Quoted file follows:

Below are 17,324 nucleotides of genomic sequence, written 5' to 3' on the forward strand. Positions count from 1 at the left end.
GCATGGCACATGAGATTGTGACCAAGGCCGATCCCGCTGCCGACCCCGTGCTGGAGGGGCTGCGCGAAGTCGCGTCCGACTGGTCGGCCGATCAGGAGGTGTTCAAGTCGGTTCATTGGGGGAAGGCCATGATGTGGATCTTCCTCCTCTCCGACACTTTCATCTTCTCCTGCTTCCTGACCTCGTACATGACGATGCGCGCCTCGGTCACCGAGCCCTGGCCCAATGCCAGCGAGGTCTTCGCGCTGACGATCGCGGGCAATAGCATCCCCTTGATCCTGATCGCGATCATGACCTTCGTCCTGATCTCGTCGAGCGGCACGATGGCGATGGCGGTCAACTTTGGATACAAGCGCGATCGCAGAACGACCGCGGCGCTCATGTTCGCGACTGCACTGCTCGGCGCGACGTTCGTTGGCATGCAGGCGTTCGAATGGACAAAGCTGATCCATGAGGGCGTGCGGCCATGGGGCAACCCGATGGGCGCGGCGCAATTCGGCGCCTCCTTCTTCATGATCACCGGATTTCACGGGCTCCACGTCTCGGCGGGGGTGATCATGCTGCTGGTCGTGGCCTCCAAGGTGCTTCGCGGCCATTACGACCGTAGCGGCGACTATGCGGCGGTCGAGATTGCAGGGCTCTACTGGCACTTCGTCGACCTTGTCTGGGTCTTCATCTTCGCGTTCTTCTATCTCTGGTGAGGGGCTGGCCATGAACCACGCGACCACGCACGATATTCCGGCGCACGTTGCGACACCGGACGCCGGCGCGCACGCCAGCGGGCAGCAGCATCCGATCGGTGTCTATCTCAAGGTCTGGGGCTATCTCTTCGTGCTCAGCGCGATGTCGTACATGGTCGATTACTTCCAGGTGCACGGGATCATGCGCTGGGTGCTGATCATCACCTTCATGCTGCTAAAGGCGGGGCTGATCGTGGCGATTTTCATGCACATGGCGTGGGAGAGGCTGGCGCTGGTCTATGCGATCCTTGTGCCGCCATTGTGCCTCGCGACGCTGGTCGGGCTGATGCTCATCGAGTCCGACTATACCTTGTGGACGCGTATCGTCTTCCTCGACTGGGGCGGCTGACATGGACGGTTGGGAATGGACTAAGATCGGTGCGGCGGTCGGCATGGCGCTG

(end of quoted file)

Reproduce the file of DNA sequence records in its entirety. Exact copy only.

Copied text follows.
Below are 17,324 nucleotides of genomic sequence, written 5' to 3' on the forward strand. Positions count from 1 at the left end.
GCATGGCACATGAGATTGTGACCAAGGCCGATCCCGCTGCCGACCCCGTGCTGGAGGGGCTGCGCGAAGTCGCGTCCGACTGGTCGGCCGATCAGGAGGTGTTCAAGTCGGTTCATTGGGGGAAGGCCATGATGTGGATCTTCCTCCTCTCCGACACTTTCATCTTCTCCTGCTTCCTGACCTCGTACATGACGATGCGCGCCTCGGTCACCGAGCCCTGGCCCAATGCCAGCGAGGTCTTCGCGCTGACGATCGCGGGCAATAGCATCCCCTTGATCCTGATCGCGATCATGACCTTCGTCCTGATCTCGTCGAGCGGCACGATGGCGATGGCGGTCAACTTTGGATACAAGCGCGATCGCAGAACGACCGCGGCGCTCATGTTCGCGACTGCACTGCTCGGCGCGACGTTCGTTGGCATGCAGGCGTTCGAATGGACAAAGCTGATCCATGAGGGCGTGCGGCCATGGGGCAACCCGATGGGCGCGGCGCAATTCGGCGCCTCCTTCTTCATGATCACCGGATTTCACGGGCTCCACGTCTCGGCGGGGGTGATCATGCTGCTGGTCGTGGCCTCCAAGGTGCTTCGCGGCCATTACGACCGTAGCGGCGACTATGCGGCGGTCGAGATTGCAGGGCTCTACTGGCACTTCGTCGACCTTGTCTGGGTCTTCATCTTCGCGTTCTTCTATCTCTGGTGAGGGGCTGGCCATGAACCACGCGACCACGCACGATATTCCGGCGCACGTTGCGACACCGGACGCCGGCGCGCACGCCAGCGGGCAGCAGCATCCGATCGGTGTCTATCTCAAGGTCTGGGGCTATCTCTTCGTGCTCAGCGCGATGTCGTACATGGTCGATTACTTCCAGGTGCACGGGATCATGCGCTGGGTGCTGATCATCACCTTCATGCTGCTAAAGGCGGGGCTGATCGTGGCGATTTTCATGCACATGGCGTGGGAGAGGCTGGCGCTGGTCTATGCGATCCTTGTGCCGCCATTGTGCCTCGCGACGCTGGTCGGGCTGATGCTCATCGAGTCCGACTATACCTTGTGGACGCGTATCGTCTTCCTCGACTGGGGCGGCTGACATGGACGGTTGGGAATGGACTAAGATCGGTGCGGCGGTCGGCATGGCGCTG